I like to feel a sense of forward motion and learn new skills. We now have a first second weapon for self defense. The first best weapon is always caution and good plain common sense as far as safety and prevention...removing risk if possible. My husband has the skills necessary for safe handling of a firearm himself, having been a rifleman in the Marines in the 70s. It's rather new to me, though, never having been in the category of Necessity before. I feel it is now, though. I now have a pistol of my own and am slowly taking the time to get comfortable handling it and learning how to care for it. I spent the first week getting the feel of it, learning how to load and unload it safely, getting used to keeping my trigger finger straight instead of touching the trigger during handling. It sounds like a little thing and probably is, but it's what I'm doing to make it feel "mine." I customized it with an inexpensive grip that fits my hand nicely.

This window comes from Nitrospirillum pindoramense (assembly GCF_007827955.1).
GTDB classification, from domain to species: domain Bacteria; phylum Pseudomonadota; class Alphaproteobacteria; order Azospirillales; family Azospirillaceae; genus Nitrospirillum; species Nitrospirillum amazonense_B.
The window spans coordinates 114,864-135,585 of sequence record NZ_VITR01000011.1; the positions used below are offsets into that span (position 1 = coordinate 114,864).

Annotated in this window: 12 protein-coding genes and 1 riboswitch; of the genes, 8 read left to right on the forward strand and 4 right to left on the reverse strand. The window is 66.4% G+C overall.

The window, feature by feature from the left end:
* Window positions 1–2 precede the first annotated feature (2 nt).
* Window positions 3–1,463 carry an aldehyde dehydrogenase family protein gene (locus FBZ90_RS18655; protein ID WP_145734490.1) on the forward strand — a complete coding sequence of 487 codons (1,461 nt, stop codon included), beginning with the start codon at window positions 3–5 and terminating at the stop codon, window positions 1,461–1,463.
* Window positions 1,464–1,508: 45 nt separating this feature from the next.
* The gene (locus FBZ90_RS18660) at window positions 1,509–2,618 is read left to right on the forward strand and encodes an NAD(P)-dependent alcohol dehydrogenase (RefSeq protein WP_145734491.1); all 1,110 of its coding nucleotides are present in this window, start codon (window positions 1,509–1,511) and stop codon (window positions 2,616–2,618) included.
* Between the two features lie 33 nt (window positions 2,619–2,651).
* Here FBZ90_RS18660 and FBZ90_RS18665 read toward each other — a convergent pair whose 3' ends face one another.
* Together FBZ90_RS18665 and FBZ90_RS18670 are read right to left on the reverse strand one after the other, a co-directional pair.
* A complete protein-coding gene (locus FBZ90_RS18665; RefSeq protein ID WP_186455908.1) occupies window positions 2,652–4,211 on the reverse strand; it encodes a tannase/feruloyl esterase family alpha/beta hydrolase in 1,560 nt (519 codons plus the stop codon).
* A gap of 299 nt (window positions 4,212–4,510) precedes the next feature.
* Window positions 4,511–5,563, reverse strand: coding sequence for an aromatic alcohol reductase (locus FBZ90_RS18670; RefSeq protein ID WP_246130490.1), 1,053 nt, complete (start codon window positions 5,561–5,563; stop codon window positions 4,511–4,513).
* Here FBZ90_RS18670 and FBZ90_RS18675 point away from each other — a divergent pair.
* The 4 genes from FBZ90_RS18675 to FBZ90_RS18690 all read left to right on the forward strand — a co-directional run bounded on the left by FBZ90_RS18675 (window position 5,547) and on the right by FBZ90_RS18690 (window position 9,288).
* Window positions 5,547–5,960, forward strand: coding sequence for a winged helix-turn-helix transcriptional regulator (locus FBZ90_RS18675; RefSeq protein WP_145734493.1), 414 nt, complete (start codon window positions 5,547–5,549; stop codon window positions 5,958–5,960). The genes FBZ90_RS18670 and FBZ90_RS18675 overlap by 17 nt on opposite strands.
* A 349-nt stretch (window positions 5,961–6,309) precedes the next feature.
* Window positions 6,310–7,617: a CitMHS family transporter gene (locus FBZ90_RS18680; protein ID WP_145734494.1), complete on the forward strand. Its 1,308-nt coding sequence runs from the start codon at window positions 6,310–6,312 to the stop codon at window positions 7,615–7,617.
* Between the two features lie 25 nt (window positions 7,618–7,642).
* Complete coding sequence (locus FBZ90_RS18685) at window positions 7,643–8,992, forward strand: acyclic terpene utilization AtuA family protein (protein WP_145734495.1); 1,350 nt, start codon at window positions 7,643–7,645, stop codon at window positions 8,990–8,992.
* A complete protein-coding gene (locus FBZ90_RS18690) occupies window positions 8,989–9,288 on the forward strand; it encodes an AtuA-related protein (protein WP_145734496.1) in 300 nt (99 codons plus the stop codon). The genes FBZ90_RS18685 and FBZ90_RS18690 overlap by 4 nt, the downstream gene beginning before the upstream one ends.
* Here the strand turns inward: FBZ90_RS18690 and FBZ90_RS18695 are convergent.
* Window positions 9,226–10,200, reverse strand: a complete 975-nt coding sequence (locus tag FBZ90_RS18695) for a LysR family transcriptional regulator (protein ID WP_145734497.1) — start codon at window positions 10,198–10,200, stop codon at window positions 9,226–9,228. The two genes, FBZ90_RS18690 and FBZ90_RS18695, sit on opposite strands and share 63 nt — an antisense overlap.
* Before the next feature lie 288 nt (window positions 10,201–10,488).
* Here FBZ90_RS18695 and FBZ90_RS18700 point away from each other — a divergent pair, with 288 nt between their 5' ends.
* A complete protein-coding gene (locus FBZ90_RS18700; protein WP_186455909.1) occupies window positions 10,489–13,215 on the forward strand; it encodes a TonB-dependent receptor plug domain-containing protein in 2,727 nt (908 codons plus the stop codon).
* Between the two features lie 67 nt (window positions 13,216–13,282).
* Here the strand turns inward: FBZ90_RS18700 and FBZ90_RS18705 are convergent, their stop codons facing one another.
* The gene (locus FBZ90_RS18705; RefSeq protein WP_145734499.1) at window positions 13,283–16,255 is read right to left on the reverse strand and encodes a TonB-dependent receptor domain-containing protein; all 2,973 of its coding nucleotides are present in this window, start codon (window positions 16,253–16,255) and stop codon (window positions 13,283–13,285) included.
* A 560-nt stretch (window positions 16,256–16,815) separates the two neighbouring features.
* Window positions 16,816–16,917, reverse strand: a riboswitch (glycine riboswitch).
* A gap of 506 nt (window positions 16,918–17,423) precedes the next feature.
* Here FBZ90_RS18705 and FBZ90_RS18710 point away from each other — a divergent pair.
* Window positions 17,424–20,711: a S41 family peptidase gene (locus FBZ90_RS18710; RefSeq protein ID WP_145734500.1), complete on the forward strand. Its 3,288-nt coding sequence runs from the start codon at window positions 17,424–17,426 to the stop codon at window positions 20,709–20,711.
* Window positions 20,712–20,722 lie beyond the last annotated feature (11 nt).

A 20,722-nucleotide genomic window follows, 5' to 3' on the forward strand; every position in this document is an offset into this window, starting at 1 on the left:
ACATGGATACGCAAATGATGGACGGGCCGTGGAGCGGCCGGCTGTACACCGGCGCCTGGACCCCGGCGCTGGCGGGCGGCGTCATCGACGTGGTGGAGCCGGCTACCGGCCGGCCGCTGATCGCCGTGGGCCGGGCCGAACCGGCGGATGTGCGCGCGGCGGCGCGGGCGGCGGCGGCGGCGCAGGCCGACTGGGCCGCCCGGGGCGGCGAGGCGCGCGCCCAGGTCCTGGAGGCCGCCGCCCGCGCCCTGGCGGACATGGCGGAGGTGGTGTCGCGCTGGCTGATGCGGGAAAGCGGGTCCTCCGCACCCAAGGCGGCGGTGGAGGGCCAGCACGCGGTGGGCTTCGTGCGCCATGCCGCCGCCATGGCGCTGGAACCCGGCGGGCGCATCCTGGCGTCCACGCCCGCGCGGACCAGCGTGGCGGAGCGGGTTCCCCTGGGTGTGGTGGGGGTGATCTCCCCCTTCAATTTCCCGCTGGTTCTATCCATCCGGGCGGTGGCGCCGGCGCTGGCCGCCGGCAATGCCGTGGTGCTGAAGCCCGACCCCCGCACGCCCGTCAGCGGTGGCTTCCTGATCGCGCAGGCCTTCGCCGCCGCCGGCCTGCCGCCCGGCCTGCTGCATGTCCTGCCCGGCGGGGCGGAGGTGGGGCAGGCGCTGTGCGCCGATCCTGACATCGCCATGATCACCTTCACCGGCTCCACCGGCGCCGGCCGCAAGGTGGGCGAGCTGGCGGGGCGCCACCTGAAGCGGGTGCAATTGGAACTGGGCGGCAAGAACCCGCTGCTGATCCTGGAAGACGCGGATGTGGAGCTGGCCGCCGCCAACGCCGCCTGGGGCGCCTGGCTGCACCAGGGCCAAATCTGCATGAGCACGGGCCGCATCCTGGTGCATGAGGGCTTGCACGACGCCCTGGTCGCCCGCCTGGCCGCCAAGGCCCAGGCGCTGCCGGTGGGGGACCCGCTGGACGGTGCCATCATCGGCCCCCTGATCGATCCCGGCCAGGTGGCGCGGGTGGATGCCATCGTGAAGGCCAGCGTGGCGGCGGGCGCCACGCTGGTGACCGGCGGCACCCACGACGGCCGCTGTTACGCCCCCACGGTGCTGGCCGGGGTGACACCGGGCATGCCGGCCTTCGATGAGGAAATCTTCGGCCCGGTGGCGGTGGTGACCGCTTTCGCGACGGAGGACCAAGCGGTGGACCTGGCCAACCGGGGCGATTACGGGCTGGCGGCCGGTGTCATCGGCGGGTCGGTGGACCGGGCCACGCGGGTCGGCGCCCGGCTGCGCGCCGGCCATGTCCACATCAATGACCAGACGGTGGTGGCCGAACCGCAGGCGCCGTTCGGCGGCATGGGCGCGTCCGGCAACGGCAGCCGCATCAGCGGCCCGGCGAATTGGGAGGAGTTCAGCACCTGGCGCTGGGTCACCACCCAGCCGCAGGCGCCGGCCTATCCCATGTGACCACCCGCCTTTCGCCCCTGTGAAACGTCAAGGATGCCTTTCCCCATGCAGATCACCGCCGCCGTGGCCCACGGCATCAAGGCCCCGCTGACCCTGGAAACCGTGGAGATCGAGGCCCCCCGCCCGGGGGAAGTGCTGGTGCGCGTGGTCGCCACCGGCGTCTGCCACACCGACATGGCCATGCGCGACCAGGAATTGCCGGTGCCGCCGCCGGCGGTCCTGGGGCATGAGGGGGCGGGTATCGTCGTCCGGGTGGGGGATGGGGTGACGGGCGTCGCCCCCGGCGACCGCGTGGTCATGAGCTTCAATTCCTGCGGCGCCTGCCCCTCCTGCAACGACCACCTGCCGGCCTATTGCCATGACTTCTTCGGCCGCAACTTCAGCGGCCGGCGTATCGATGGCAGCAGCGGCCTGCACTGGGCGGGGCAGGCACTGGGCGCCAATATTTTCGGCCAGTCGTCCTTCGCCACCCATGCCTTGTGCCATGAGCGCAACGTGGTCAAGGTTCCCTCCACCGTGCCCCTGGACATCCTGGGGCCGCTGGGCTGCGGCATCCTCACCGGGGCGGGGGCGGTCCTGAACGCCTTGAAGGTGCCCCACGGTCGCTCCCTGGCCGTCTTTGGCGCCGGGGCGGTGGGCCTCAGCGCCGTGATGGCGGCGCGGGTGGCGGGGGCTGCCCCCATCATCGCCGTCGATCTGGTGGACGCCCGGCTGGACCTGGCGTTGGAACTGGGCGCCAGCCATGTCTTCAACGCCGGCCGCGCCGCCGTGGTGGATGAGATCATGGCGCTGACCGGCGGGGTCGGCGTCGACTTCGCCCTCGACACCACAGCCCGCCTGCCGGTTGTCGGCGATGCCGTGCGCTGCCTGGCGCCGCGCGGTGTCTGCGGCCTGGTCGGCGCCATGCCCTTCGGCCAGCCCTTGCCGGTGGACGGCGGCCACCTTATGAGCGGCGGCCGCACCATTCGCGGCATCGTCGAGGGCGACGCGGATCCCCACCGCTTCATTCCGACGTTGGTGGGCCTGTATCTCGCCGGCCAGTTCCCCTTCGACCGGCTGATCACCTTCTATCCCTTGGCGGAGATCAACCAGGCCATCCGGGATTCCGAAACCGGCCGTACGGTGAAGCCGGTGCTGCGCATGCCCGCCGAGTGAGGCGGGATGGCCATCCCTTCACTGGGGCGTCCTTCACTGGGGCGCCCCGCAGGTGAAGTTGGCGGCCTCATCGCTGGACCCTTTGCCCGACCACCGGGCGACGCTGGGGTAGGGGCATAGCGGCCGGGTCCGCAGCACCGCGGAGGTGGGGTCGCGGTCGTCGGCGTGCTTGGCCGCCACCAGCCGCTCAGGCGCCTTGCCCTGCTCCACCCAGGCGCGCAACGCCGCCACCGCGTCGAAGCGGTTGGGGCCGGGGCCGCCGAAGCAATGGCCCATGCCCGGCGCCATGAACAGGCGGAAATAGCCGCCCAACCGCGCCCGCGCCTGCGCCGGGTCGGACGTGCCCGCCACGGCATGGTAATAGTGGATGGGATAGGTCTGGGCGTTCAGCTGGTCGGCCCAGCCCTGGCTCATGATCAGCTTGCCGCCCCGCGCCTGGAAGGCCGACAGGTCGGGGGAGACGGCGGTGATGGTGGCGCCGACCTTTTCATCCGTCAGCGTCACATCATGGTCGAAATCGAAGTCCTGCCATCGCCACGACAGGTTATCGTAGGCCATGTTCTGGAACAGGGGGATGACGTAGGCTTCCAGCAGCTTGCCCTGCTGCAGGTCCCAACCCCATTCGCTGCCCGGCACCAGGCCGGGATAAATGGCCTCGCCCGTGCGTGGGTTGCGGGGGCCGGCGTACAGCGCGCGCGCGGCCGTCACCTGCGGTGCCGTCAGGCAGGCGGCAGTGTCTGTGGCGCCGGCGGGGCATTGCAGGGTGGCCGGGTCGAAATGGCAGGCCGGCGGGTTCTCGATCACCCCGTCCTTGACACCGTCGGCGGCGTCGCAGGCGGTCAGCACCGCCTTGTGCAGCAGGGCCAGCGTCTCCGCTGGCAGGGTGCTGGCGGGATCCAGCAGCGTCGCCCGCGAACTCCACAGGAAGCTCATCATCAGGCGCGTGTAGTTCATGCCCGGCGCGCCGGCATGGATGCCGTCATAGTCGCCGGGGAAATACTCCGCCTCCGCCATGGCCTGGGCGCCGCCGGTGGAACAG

Next up will be learning to clean it, that's for this week. Then to have some regular range time and take a gun safety class. Eventually, to feel confident enough with my handling of it to take a CCP class and keep up my range time so that I'll remain safe and this will be an asset for my future.

It feels like learning to fly a plane, to me. Now feels like the right time to be learning this step by step.